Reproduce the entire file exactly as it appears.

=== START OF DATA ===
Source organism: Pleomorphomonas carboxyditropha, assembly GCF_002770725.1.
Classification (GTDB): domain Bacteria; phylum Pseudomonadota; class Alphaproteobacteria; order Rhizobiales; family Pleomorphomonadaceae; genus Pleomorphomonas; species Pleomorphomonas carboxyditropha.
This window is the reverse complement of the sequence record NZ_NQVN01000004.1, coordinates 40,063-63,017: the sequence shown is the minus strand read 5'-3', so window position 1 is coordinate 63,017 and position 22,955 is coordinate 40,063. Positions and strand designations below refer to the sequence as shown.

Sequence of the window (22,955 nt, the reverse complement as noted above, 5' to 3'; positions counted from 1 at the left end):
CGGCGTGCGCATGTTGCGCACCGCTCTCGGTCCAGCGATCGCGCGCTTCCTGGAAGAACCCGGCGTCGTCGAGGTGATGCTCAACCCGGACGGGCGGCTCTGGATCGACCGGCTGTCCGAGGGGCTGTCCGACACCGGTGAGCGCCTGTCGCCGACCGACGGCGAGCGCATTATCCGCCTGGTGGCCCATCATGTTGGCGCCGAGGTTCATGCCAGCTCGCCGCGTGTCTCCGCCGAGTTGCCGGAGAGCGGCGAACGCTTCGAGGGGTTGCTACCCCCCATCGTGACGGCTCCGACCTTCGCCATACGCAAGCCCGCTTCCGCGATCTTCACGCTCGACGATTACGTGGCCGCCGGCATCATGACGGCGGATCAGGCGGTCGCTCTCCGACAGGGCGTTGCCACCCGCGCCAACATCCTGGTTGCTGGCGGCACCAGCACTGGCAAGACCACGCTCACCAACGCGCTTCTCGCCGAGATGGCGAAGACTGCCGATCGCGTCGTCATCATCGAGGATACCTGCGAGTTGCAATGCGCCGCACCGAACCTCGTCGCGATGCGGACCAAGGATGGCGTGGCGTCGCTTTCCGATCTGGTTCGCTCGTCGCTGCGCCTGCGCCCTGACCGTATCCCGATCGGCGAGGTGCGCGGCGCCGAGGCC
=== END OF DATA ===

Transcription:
Source organism: Pleomorphomonas carboxyditropha, assembly GCF_002770725.1.
Classification (GTDB): domain Bacteria; phylum Pseudomonadota; class Alphaproteobacteria; order Rhizobiales; family Pleomorphomonadaceae; genus Pleomorphomonas; species Pleomorphomonas carboxyditropha.
This window is the reverse complement of the sequence record NZ_NQVN01000004.1, coordinates 40,063-63,017: the sequence shown is the minus strand read 5'-3', so window position 1 is coordinate 63,017 and position 22,955 is coordinate 40,063. Positions and strand designations below refer to the sequence as shown.

Sequence of the window (22,955 nt, the reverse complement as noted above, 5' to 3'; positions counted from 1 at the left end):
CGGCGTGCGCATGTTGCGCACCGCTCTCGGTCCAGCGATCGCGCGCTTCCTGGAAGAACCCGGCGTCGTCGAGGTGATGCTCAACCCGGACGGGCGGCTCTGGATCGACCGGCTGTCCGAGGGGCTGTCCGACACCGGTGAGCGCCTGTCGCCGACCGACGGCGAGCGCATTATCCGCCTGGTGGCCCATCATGTTGGCGCCGAGGTTCATGCCAGCTCGCCGCGTGTCTCCGCCGAGTTGCCGGAGAGCGGCGAACGCTTCGAGGGGTTGCTACCCCCCATCGTGACGGCTCCGACCTTCGCCATACGCAAGCCCGCTTCCGCGATCTTCACGCTCGACGATTACGTGGCCGCCGGCATCATGACGGCGGATCAGGCGGTCGCTCTCCGACAGGGCGTTGCCACCCGCGCCAACATCCTGGTTGCTGGCGGCACCAGCACTGGCAAGACCACGCTCACCAACGCGCTTCTCGCCGAGATGGCGAAGACTGCCGATCGCGTCGTCATCATCGAGGATACCTGCGAGTTGCAATGCGCCGCACCGAACCTCGTCGCGATGCGGACCAAGGATGGCGTGGCGTCGCTTTCCGATCTGGTTCGCTCGTCGCTGCGCCTGCGCCCTGACCGTATCCCGATCGGCGAGGTGCGCGGCGCCGAGGCC